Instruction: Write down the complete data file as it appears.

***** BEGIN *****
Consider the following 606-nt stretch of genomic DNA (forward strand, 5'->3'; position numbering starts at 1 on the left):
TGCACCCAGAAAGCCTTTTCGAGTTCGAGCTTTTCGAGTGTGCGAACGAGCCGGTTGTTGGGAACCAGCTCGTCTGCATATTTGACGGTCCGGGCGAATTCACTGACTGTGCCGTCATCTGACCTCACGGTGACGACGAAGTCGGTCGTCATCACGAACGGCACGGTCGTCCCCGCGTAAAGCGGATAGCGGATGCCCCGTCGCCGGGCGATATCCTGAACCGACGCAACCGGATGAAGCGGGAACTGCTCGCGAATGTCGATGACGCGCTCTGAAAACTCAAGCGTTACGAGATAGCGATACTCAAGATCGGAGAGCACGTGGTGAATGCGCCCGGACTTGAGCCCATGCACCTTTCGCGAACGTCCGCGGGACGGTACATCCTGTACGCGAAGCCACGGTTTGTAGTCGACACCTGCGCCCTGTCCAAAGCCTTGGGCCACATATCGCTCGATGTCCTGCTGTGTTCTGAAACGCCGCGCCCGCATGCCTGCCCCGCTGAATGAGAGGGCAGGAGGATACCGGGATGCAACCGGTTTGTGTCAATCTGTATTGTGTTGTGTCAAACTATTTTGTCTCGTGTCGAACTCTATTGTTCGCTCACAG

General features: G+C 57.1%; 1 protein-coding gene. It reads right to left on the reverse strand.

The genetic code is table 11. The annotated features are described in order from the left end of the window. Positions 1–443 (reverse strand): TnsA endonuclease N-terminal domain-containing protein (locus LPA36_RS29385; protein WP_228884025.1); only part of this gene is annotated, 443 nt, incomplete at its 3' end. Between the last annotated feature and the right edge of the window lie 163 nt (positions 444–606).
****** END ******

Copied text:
Consider the following 606-nt stretch of genomic DNA (forward strand, 5'->3'; position numbering starts at 1 on the left):
TGCACCCAGAAAGCCTTTTCGAGTTCGAGCTTTTCGAGTGTGCGAACGAGCCGGTTGTTGGGAACCAGCTCGTCTGCATATTTGACGGTCCGGGCGAATTCACTGACTGTGCCGTCATCTGACCTCACGGTGACGACGAAGTCGGTCGTCATCACGAACGGCACGGTCGTCCCCGCGTAAAGCGGATAGCGGATGCCCCGTCGCCGGGCGATATCCTGAACCGACGCAACCGGATGAAGCGGGAACTGCTCGCGAATGTCGATGACGCGCTCTGAAAACTCAAGCGTTACGAGATAGCGATACTCAAGATCGGAGAGCACGTGGTGAATGCGCCCGGACTTGAGCCCATGCACCTTTCGCGAACGTCCGCGGGACGGTACATCCTGTACGCGAAGCCACGGTTTGTAGTCGACACCTGCGCCCTGTCCAAAGCCTTGGGCCACATATCGCTCGATGTCCTGCTGTGTTCTGAAACGCCGCGCCCGCATGCCTGCCCCGCTGAATGAGAGGGCAGGAGGATACCGGGATGCAACCGGTTTGTGTCAATCTGTATTGTGTTGTGTCAAACTATTTTGTCTCGTGTCGAACTCTATTGTTCGCTCACAG

General features: G+C 57.1%; 1 protein-coding gene. It reads right to left on the reverse strand.

The genetic code is table 11. The annotated features are described in order from the left end of the window. Positions 1–443 (reverse strand): TnsA endonuclease N-terminal domain-containing protein (locus LPA36_RS29385; protein WP_228884025.1); only part of this gene is annotated, 443 nt, incomplete at its 3' end. Between the last annotated feature and the right edge of the window lie 163 nt (positions 444–606).